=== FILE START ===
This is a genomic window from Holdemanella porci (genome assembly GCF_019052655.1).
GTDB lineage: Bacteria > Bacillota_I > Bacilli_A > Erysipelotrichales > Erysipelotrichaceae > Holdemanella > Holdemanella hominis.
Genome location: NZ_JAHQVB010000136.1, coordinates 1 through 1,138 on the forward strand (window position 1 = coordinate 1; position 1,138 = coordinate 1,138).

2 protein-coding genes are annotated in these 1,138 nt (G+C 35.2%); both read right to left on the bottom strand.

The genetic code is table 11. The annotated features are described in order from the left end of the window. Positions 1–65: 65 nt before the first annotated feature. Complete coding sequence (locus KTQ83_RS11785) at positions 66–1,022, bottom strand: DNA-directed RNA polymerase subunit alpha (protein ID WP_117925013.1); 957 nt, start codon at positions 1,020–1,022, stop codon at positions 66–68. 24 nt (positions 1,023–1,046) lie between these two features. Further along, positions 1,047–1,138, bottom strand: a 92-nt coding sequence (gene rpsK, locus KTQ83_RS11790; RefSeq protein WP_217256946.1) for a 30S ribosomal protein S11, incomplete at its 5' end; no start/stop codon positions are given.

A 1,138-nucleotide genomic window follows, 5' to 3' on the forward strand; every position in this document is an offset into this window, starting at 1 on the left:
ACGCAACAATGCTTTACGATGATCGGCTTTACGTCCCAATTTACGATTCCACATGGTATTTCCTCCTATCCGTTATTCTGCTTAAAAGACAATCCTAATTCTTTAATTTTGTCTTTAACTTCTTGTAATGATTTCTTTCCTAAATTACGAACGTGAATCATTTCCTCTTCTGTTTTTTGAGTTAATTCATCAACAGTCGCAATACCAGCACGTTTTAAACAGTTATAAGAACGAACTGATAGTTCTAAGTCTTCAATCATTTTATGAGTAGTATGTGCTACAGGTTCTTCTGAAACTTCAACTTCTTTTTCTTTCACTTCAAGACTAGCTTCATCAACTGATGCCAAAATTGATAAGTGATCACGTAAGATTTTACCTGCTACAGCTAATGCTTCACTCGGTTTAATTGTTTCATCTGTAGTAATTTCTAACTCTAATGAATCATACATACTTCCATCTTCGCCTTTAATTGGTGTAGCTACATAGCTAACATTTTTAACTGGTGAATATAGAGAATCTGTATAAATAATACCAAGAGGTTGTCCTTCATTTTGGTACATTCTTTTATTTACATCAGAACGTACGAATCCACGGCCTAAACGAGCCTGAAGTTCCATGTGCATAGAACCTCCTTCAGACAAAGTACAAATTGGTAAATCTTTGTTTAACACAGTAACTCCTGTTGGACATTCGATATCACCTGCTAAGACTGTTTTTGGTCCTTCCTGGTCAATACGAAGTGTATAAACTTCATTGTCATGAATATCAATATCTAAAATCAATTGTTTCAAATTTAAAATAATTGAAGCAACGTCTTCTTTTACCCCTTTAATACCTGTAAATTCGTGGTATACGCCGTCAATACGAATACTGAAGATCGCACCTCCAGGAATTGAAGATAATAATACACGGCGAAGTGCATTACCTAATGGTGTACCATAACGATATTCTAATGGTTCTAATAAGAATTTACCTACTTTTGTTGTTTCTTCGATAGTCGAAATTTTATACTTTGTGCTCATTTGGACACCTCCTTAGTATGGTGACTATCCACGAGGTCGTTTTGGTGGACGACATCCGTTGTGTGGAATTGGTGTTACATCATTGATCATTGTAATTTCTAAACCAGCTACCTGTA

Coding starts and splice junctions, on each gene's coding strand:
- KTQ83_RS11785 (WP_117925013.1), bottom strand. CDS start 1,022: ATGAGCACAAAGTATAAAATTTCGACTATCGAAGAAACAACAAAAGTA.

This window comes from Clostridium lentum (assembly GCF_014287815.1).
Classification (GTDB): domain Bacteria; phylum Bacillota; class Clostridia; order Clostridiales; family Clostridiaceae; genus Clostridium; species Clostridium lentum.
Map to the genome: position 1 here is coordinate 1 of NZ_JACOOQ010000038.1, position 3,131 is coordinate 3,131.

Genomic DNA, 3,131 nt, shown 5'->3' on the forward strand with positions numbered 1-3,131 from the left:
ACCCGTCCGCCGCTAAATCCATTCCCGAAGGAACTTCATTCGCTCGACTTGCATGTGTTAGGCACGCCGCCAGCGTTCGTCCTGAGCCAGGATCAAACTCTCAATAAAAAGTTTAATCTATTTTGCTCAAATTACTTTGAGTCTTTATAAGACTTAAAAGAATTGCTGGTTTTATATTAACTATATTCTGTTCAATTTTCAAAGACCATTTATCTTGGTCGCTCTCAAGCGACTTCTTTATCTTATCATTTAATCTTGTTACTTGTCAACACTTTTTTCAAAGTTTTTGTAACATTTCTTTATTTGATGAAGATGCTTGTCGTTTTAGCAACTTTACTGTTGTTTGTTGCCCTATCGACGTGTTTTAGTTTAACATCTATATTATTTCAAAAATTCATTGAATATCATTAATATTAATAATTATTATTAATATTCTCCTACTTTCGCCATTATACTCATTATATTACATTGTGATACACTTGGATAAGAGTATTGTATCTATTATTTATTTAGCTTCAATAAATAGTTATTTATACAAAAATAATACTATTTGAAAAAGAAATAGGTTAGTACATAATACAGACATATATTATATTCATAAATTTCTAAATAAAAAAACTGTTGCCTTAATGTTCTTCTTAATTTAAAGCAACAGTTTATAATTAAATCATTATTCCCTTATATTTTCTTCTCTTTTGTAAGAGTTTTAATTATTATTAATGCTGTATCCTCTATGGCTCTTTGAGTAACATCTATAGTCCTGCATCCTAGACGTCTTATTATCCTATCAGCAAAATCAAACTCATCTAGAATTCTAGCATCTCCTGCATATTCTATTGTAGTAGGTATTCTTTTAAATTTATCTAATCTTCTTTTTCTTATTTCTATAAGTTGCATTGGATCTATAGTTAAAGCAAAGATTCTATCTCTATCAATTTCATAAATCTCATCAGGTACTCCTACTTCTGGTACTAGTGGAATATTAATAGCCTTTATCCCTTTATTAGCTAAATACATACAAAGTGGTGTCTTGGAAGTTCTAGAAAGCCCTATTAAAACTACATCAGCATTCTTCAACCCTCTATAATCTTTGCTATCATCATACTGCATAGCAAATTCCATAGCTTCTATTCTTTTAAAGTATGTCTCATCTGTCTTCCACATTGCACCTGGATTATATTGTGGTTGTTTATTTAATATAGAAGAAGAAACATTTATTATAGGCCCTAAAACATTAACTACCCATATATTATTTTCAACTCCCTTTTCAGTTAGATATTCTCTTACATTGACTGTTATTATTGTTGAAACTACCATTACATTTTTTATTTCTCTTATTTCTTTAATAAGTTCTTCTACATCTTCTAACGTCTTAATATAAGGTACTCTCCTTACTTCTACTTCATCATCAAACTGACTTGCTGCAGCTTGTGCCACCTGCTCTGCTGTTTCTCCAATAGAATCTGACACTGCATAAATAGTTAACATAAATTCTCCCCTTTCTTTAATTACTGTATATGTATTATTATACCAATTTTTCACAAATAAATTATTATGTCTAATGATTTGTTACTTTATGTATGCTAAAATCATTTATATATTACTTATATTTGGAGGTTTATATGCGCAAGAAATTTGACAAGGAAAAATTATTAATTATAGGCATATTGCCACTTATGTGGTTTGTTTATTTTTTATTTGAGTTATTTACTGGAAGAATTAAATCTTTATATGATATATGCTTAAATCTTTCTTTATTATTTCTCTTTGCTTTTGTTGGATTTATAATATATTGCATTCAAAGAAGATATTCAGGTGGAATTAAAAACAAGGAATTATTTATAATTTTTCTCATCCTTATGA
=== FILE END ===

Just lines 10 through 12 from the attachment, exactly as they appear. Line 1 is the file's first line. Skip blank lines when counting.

This window comes from Clostridium lentum (assembly GCF_014287815.1).
Classification (GTDB): domain Bacteria; phylum Bacillota; class Clostridia; order Clostridiales; family Clostridiaceae; genus Clostridium; species Clostridium lentum.
Map to the genome: position 1 here is coordinate 1 of NZ_JACOOQ010000038.1, position 3,131 is coordinate 3,131.